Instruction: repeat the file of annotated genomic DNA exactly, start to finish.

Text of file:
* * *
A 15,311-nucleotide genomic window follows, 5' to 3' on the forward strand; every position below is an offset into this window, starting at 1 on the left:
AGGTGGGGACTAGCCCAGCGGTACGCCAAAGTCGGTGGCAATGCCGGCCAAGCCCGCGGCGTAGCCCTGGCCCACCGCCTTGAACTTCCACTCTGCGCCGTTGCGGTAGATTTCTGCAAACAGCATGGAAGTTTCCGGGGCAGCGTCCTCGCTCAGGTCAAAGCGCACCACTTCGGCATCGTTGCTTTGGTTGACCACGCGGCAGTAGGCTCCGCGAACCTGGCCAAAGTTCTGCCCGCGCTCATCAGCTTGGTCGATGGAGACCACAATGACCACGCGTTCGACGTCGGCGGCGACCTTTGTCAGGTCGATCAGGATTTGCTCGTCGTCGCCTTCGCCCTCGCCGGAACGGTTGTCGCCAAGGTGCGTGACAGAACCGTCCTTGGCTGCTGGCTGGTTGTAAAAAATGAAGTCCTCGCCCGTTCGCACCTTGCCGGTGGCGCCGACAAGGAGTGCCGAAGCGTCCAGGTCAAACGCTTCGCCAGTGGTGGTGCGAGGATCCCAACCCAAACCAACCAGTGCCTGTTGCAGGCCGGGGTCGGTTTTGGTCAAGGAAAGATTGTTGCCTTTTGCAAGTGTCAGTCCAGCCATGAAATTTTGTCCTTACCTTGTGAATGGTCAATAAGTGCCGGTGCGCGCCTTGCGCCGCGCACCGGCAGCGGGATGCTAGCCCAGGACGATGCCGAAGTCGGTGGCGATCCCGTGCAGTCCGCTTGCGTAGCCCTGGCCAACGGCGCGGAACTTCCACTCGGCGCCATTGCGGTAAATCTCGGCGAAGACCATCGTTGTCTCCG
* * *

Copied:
A 15,311-nucleotide genomic window follows, 5' to 3' on the forward strand; every position below is an offset into this window, starting at 1 on the left:
AGGTGGGGACTAGCCCAGCGGTACGCCAAAGTCGGTGGCAATGCCGGCCAAGCCCGCGGCGTAGCCCTGGCCCACCGCCTTGAACTTCCACTCTGCGCCGTTGCGGTAGATTTCTGCAAACAGCATGGAAGTTTCCGGGGCAGCGTCCTCGCTCAGGTCAAAGCGCACCACTTCGGCATCGTTGCTTTGGTTGACCACGCGGCAGTAGGCTCCGCGAACCTGGCCAAAGTTCTGCCCGCGCTCATCAGCTTGGTCGATGGAGACCACAATGACCACGCGTTCGACGTCGGCGGCGACCTTTGTCAGGTCGATCAGGATTTGCTCGTCGTCGCCTTCGCCCTCGCCGGAACGGTTGTCGCCAAGGTGCGTGACAGAACCGTCCTTGGCTGCTGGCTGGTTGTAAAAAATGAAGTCCTCGCCCGTTCGCACCTTGCCGGTGGCGCCGACAAGGAGTGCCGAAGCGTCCAGGTCAAACGCTTCGCCAGTGGTGGTGCGAGGATCCCAACCCAAACCAACCAGTGCCTGTTGCAGGCCGGGGTCGGTTTTGGTCAAGGAAAGATTGTTGCCTTTTGCAAGTGTCAGTCCAGCCATGAAATTTTGTCCTTACCTTGTGAATGGTCAATAAGTGCCGGTGCGCGCCTTGCGCCGCGCACCGGCAGCGGGATGCTAGCCCAGGACGATGCCGAAGTCGGTGGCGATCCCGTGCAGTCCGCTTGCGTAGCCCTGGCCAACGGCGCGGAACTTCCACTCGGCGCCATTGCGGTAAATCTCGGCGAAGACCATCGTTGTCTCCG